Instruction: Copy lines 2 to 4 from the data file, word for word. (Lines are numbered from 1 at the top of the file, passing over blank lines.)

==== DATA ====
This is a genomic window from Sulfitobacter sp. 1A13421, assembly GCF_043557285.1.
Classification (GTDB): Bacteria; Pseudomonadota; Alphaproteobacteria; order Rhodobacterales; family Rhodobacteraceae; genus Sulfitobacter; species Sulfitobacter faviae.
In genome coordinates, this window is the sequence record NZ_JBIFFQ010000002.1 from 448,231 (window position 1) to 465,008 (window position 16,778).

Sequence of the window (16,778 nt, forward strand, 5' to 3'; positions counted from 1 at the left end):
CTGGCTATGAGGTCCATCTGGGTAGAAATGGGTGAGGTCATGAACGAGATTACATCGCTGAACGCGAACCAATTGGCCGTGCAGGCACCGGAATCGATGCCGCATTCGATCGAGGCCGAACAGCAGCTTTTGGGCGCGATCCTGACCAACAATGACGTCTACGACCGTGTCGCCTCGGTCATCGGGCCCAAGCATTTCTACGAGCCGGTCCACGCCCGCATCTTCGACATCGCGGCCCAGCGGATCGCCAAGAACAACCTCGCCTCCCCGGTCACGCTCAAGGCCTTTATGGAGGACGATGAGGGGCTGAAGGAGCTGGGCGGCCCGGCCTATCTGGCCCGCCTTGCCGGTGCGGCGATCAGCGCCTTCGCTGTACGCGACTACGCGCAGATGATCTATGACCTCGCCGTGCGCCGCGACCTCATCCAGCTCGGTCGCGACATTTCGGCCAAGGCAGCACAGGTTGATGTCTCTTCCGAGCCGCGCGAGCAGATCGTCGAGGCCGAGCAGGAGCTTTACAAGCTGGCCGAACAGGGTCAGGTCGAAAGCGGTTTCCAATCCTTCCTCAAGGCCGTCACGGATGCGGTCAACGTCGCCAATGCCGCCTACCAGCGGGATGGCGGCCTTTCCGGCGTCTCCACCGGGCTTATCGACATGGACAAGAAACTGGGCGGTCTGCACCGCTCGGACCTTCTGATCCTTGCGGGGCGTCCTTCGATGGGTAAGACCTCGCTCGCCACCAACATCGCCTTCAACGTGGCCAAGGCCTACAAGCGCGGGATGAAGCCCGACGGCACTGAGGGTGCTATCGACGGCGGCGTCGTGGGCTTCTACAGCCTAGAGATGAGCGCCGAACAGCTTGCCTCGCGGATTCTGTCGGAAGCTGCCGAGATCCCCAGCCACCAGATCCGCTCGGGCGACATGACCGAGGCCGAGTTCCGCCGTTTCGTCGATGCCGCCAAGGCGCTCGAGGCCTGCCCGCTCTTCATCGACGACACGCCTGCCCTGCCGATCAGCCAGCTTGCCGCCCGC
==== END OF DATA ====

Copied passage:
Classification (GTDB): Bacteria; Pseudomonadota; Alphaproteobacteria; order Rhodobacterales; family Rhodobacteraceae; genus Sulfitobacter; species Sulfitobacter faviae.
In genome coordinates, this window is the sequence record NZ_JBIFFQ010000002.1 from 448,231 (window position 1) to 465,008 (window position 16,778).

Sequence of the window (16,778 nt, forward strand, 5' to 3'; positions counted from 1 at the left end):